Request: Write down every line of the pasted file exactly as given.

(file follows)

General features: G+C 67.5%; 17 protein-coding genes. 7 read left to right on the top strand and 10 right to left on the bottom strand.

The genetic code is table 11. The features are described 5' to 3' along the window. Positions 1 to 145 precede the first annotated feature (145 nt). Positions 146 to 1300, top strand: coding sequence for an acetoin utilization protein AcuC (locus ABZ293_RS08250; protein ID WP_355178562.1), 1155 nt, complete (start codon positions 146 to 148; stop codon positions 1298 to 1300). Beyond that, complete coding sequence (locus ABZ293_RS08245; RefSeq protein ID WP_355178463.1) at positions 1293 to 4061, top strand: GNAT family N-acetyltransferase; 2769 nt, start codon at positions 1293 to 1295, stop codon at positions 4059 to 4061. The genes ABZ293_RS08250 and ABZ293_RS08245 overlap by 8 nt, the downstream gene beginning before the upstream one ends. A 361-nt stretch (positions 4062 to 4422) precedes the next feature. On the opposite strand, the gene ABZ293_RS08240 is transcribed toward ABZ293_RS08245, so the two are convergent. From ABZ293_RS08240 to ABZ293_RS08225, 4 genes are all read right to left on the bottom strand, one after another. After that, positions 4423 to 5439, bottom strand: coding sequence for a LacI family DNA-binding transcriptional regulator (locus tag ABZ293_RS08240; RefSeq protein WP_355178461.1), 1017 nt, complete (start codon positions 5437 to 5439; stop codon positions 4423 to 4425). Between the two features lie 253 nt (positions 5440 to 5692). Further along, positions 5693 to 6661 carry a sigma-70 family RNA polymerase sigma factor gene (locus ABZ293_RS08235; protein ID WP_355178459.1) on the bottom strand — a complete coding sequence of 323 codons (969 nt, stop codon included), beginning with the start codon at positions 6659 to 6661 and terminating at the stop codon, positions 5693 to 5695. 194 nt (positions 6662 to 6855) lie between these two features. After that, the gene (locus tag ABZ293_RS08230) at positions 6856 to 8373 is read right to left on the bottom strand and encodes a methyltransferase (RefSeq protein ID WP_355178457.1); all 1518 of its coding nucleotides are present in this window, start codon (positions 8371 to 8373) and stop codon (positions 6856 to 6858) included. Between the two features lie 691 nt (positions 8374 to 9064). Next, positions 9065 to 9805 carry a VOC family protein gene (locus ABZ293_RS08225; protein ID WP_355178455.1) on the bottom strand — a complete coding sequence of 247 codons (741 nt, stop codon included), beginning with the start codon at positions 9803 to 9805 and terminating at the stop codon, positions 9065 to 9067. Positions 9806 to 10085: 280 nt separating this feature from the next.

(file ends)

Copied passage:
General features: G+C 67.5%; 17 protein-coding genes. 7 read left to right on the top strand and 10 right to left on the bottom strand.

The genetic code is table 11. The features are described 5' to 3' along the window. Positions 1 to 145 precede the first annotated feature (145 nt). Positions 146 to 1300, top strand: coding sequence for an acetoin utilization protein AcuC (locus ABZ293_RS08250; protein ID WP_355178562.1), 1155 nt, complete (start codon positions 146 to 148; stop codon positions 1298 to 1300). Beyond that, complete coding sequence (locus ABZ293_RS08245; RefSeq protein ID WP_355178463.1) at positions 1293 to 4061, top strand: GNAT family N-acetyltransferase; 2769 nt, start codon at positions 1293 to 1295, stop codon at positions 4059 to 4061. The genes ABZ293_RS08250 and ABZ293_RS08245 overlap by 8 nt, the downstream gene beginning before the upstream one ends. A 361-nt stretch (positions 4062 to 4422) precedes the next feature. On the opposite strand, the gene ABZ293_RS08240 is transcribed toward ABZ293_RS08245, so the two are convergent. From ABZ293_RS08240 to ABZ293_RS08225, 4 genes are all read right to left on the bottom strand, one after another. After that, positions 4423 to 5439, bottom strand: coding sequence for a LacI family DNA-binding transcriptional regulator (locus tag ABZ293_RS08240; RefSeq protein WP_355178461.1), 1017 nt, complete (start codon positions 5437 to 5439; stop codon positions 4423 to 4425). Between the two features lie 253 nt (positions 5440 to 5692). Further along, positions 5693 to 6661 carry a sigma-70 family RNA polymerase sigma factor gene (locus ABZ293_RS08235; protein ID WP_355178459.1) on the bottom strand — a complete coding sequence of 323 codons (969 nt, stop codon included), beginning with the start codon at positions 6659 to 6661 and terminating at the stop codon, positions 5693 to 5695. 194 nt (positions 6662 to 6855) lie between these two features. After that, the gene (locus tag ABZ293_RS08230) at positions 6856 to 8373 is read right to left on the bottom strand and encodes a methyltransferase (RefSeq protein ID WP_355178457.1); all 1518 of its coding nucleotides are present in this window, start codon (positions 8371 to 8373) and stop codon (positions 6856 to 6858) included. Between the two features lie 691 nt (positions 8374 to 9064). Next, positions 9065 to 9805 carry a VOC family protein gene (locus ABZ293_RS08225; protein ID WP_355178455.1) on the bottom strand — a complete coding sequence of 247 codons (741 nt, stop codon included), beginning with the start codon at positions 9803 to 9805 and terminating at the stop codon, positions 9065 to 9067. Positions 9806 to 10085: 280 nt separating this feature from the next.